Chromium is an essential mineral for metabolizing blood sugar and fats. It is known that severe chromium deficiency can cause reversible insulin resistance and diabetes. It is by and large the biggest vitamin or mineral to have an effect on diabetics.
These foods are most rich in chromium: wine; beer; coffee; tea; brown sugar; molasses; and brewer’s yeast.
As for chromium supplementation, there are mixed results when used to treat type 2 diabetes. First let’s take a gander at the positive results. (Note: ug stands for micrograms.):
A study involved 180 diabetics randomly assigned to one of three groups: 1) placebo; 2)100 ug chromium picolinate (Cr) twice daily; or 3) 500 ug Cr twice daily for four months.
Placebo lowered HbA1c levels (the indication of sugar in your blood) by 8.5%, while 200 ug of chromium lowered it 7.5% and 1,000 ug of chromium 6.6%. While placebo dropped fasting blood glucose by 8.8 mmol/l, 1,000 ug of chromium did it by 7.1 mmol/l. The average drop of HbA1C was 1.45% — bigger than all diabetes drugs. The higher dose of chromium led to significant reductions in total cholesterol levels as well as insulin among those who had the highest levels.
Patients who had poorly controlled type 2 diabetes received Cr (600 ug) plus biotin (two mg) daily for 90 days. The results show that the overall HbA1C decrease in chromium/biotin-treated patients was 0.54%. The results show that, the more poorly the condition is controlled, the greater chromium works.
Forty newly diagnosed patients with type 2 diabetes were randomized to receive nine grams of brewer’s yeast (42 ug Cr) daily or to receive yeast without chromium for three months. Chromium reduced HbA1c from 9.51% to 6.86%, dropped fasting blood glucose from 197 to 103 mg/dl and reduced total cholesterol from 199 to 189 mg/dl, triglycerides from 145 to 126 mg/dl, and LDL cholesterol from 119 to 99 mg/dl.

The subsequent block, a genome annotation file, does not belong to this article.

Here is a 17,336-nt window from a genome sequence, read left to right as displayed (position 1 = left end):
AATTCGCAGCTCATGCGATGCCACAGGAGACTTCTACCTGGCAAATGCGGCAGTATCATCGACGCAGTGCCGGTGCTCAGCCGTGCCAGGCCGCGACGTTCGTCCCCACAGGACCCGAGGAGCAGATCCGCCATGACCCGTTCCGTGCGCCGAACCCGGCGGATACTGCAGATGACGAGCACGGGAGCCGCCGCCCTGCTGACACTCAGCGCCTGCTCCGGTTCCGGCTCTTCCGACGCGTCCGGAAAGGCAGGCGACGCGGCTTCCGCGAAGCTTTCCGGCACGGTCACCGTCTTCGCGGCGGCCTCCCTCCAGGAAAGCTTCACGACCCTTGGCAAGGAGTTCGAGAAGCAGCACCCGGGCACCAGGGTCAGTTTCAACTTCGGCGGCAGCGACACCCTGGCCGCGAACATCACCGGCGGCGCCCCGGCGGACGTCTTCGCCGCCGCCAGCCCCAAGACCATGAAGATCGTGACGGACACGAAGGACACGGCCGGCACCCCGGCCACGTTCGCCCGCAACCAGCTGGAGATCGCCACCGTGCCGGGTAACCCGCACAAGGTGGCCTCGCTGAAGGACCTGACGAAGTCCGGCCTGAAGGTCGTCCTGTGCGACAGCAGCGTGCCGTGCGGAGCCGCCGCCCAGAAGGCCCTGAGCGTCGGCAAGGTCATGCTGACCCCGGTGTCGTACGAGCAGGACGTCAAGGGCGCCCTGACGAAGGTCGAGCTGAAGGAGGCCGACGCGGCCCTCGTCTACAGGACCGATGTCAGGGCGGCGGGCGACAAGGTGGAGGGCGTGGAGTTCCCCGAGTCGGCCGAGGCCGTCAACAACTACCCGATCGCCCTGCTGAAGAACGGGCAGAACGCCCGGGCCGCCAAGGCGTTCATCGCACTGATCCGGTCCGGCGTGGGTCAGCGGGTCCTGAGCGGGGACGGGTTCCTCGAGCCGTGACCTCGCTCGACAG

In a review of studies involving a total of 1,200 participants, 200 to 1,000 ug of chromium picolinate and brewer’s yeast a day for six to 26 weeks lowered HbA1C by an average of 0.6% and fasting blood glucose by an average of one mmol/l.
Two studies failed to show a beneficial effect of chromium in diabetes.
In a study involving 36 type 2 diabetic patients (average age of 61), people received placebo or 400 ug of chromium-enriched yeast for 12 weeks. They found that fasting blood glucose was lowered in the chromium group as compared to placebo. Also, HbA1C was unchanged in the chromium group, while it increased in the placebo group from 6.94% to 7.11%. It was not positive that fasting insulin levels decreased more in the chromium group.
In the other study with negative results, neither 500 nor 1,000 ug of chromium picolinate led to any greater health benefits than placebo.
For chromium, the safe dose is 50 to 200 ug a day. Higher dosages (600 to 2,400 ug a day) have led to reports of heavy metal toxicities, including liver and kidney failure, anemia, and weight loss. People with liver or kidney diseases should use chromium with great caution under the supervision of their healthcare practitioner. Moreover, people with psychiatric disorders should avoid chromium since it has an unpredictable effect on neurotransmitter levels — the site of many antipsychotic drugs.